The power outage and the underground repair and replacement work in parts of 100 Mile House went off as planned on March 17.
The power was flipped off at 9 a.m. and it was turned back around 6 p.m.
The outage affected 215 Evergreen Cres. to North Birch Avenue; Birch Place; Balsam Street; Fir Street; and from 267 and 262 Dogwood Cres. up to Balsam Street.
BC Hydro design technician Ingo Theuring of the l00 Mile House office says he was pleased how the upgrade went.
“It’s a 1970 or so vintage, so some of the infrastructure that is there now has passed its lifetime and it needs upgrading.”
Underground work is a bit more involved because back in the 1970s they didn’t have the standards they do now, Theuring says, adding they have to do a lot of prep work and then upgrade equipment in sections.
“With there not being standards, there’s not really a safe way to operate equipment, so we were trying to incorporate that in the new design. This was really the first stage.”
He notes the driver of the current work was the transformer was being lifted by tree roots and it was only a matter of time before it would fail because it would put more strain on the wires.
Theuring says the underground primary wire carries 14,400 volts and it could cause some real damage.
“It was going to be a hazard to people or cause an even longer power outage [than the March 17 outage].”
In all, a low profile transformer was replaced and junction boxes, which the primary wire runs into and allows the power to be safely switched off, were installed on each side of the transformer. Theuring explains this will allow power to be turned off, but not involve as many households.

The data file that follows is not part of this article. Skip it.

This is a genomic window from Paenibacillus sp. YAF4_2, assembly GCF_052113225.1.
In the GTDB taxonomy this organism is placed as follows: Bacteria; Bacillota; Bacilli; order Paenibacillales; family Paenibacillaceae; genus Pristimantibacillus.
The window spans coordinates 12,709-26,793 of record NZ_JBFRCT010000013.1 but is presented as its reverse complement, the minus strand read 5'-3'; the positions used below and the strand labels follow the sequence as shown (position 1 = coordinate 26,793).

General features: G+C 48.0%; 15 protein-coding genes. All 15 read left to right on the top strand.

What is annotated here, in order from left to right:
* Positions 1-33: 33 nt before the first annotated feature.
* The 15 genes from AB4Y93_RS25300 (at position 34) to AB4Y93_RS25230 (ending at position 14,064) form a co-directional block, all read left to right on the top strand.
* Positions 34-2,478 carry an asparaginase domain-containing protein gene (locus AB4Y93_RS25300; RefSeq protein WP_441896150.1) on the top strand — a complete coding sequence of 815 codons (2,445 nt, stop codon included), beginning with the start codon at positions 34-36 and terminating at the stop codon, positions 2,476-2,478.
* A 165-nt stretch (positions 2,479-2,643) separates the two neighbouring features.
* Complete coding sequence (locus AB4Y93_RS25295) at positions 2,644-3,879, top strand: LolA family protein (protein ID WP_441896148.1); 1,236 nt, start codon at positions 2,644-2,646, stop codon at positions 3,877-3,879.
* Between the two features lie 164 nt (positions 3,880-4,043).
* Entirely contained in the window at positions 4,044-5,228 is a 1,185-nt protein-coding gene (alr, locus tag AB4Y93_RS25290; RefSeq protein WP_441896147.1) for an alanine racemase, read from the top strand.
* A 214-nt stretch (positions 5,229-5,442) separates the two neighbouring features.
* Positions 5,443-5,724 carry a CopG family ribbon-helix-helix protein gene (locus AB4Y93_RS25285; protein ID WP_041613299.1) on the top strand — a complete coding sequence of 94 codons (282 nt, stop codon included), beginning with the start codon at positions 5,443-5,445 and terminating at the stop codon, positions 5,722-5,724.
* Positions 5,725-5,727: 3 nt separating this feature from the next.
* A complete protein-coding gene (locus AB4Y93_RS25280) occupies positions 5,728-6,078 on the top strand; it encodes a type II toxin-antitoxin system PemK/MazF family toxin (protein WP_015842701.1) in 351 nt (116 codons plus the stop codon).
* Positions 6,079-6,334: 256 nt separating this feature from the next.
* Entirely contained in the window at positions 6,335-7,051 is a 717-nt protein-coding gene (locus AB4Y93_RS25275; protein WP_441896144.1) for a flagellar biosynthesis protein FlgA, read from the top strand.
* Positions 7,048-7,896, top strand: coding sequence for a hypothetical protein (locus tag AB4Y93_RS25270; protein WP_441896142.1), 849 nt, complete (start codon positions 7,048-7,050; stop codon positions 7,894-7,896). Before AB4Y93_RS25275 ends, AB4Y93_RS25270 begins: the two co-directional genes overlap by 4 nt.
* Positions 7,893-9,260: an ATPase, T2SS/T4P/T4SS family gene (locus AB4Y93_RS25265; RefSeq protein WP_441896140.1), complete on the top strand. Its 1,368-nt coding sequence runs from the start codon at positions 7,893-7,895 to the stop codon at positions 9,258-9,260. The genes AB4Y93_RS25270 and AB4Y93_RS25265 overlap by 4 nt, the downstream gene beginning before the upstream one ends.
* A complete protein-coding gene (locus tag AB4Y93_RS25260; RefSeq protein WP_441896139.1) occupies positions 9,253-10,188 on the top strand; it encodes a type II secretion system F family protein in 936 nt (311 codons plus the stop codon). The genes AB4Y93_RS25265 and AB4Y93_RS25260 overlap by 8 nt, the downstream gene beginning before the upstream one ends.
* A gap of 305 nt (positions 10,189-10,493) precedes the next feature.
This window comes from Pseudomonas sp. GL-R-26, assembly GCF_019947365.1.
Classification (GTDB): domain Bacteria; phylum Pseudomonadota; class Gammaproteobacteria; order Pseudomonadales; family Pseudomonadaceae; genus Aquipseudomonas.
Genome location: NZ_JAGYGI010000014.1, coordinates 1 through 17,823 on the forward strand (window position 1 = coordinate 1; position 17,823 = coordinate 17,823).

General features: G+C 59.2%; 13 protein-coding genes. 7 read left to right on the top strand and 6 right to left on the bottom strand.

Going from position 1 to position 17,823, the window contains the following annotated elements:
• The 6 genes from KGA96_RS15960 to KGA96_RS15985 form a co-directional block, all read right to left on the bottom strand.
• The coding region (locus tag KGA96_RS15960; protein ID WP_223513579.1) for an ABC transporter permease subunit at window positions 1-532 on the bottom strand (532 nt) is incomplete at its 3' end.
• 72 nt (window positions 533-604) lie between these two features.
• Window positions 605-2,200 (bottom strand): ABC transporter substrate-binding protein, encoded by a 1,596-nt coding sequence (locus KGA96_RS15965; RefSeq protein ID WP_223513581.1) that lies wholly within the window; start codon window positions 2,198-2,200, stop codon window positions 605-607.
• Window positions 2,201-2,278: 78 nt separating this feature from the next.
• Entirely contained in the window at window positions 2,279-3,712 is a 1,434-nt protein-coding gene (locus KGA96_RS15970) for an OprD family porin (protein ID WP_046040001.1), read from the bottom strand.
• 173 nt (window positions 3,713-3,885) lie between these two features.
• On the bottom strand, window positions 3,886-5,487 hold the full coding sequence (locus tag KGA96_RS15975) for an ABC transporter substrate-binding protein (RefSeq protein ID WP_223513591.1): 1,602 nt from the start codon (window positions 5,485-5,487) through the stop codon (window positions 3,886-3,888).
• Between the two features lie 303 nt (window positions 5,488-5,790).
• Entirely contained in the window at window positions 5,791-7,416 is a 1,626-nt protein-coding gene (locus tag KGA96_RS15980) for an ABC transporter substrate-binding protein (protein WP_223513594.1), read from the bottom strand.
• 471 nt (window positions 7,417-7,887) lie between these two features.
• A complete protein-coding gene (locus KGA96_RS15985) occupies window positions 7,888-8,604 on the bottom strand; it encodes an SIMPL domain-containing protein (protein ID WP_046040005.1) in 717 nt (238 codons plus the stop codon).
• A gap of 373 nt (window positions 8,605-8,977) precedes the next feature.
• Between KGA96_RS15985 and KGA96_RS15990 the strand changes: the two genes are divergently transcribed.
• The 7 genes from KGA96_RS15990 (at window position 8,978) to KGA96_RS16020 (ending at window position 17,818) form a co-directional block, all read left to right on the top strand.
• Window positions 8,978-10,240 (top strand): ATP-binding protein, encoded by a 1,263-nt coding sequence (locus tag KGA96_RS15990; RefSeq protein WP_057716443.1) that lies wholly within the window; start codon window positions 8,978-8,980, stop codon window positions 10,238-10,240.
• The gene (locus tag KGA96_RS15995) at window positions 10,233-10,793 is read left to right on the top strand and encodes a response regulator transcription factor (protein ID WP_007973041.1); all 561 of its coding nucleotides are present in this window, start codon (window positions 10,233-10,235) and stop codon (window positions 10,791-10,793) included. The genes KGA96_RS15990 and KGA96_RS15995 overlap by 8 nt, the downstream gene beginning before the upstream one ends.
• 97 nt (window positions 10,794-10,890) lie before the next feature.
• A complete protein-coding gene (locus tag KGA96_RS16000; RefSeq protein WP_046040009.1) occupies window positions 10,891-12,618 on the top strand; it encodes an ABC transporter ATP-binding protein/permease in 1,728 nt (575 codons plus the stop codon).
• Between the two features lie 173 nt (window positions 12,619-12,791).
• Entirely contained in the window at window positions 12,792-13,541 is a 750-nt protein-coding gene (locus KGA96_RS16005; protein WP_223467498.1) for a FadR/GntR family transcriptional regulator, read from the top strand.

The junction boxes were installed at the corner of Evergreen Crescent and North Birch, and at North Birch. Service boxes, which go to the houses, were also replaced.
“The civil contractor placed all of the junction boxes in the ground and used the vacuum truck to lay new duct in the ground. Then our crew pulled the new cable through and terminated them at each end, and they replaced the low profile transformer and connected it all up again.”
Theuring says the next phase will be installing more junction boxes throughout the subdivision.
“So, we can have a section off – maybe five houses instead of 10 – and renew everything without having everyone off while we do the work.”
Back in the ’70s, he explains, the primary line was run in one long line, so as it deteriorates, BC Hydro cannot work on sections of it safely without shutting off the whole line.
BC Hydro also has to replace a terminal pole, which is where the overhead lines drop down to the underground system, in the next phase.
After that, each low profile transformer will be replaced as they work through the system. Those replacements will be determined the ones that are in worse shape.
“There is another one being lifted up by roots a little bit. I would think we’ll replace them and bring everything up to standard as much as we can.”
Theuring says the length of time for future outages will be determined by the status of the old primary line, which is brittle and reaching the end of life. He suspects they will be able to turn the power off to half a subdivision at a time.
Given possible budget constraints, Theuring says he hopes the whole subdivision can be completed this year.